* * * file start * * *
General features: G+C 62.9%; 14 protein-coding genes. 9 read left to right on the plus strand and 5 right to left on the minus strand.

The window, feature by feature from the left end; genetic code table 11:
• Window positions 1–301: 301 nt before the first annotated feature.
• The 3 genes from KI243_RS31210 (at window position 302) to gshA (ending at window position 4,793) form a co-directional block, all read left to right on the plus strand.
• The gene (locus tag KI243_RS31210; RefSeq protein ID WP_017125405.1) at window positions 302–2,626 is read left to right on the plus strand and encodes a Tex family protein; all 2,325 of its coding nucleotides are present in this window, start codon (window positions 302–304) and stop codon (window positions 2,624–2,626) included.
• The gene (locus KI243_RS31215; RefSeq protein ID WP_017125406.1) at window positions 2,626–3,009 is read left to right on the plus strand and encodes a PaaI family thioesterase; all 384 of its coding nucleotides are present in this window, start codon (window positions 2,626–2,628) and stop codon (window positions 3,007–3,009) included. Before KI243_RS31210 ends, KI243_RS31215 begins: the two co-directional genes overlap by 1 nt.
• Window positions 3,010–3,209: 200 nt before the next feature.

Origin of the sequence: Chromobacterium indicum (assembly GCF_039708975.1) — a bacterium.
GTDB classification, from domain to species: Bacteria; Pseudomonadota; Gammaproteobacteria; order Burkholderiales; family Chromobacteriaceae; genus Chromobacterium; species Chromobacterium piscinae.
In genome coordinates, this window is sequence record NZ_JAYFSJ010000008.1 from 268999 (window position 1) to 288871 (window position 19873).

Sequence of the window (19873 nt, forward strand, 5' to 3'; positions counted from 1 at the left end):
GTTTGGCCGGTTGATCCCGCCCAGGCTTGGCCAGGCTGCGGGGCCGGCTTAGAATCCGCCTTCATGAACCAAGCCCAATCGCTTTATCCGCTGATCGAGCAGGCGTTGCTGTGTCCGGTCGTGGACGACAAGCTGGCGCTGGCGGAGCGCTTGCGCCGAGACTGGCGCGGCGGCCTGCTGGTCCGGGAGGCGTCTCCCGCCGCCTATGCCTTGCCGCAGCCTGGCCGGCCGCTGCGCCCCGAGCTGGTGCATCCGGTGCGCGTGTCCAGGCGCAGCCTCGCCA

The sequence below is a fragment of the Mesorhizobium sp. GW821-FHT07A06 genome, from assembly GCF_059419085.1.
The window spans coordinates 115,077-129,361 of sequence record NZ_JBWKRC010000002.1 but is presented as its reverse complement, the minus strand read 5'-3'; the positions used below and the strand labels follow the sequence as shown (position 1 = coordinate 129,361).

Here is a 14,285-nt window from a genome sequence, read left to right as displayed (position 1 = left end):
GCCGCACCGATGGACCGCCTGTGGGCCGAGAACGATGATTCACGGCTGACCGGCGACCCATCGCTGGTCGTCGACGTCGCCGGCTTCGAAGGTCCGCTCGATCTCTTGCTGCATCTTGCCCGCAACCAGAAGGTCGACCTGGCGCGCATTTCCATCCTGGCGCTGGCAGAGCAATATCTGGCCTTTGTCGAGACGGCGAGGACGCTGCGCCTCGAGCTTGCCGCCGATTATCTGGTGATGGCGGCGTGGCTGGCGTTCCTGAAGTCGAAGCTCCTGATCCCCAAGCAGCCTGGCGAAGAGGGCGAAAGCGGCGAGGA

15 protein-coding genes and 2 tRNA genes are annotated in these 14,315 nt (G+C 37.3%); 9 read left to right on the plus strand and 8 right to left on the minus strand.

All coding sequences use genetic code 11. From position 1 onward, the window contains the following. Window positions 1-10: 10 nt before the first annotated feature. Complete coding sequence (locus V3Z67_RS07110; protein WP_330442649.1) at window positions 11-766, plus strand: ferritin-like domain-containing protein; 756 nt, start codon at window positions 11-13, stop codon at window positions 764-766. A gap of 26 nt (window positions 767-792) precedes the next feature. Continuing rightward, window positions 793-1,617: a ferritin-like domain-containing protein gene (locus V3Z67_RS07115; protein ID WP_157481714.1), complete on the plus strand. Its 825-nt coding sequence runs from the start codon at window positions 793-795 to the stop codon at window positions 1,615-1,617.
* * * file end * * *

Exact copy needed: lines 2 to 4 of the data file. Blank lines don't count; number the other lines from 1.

The window, feature by feature from the left end; genetic code table 11:
• Window positions 1–301: 301 nt before the first annotated feature.
• The 3 genes from KI243_RS31210 (at window position 302) to gshA (ending at window position 4,793) form a co-directional block, all read left to right on the plus strand.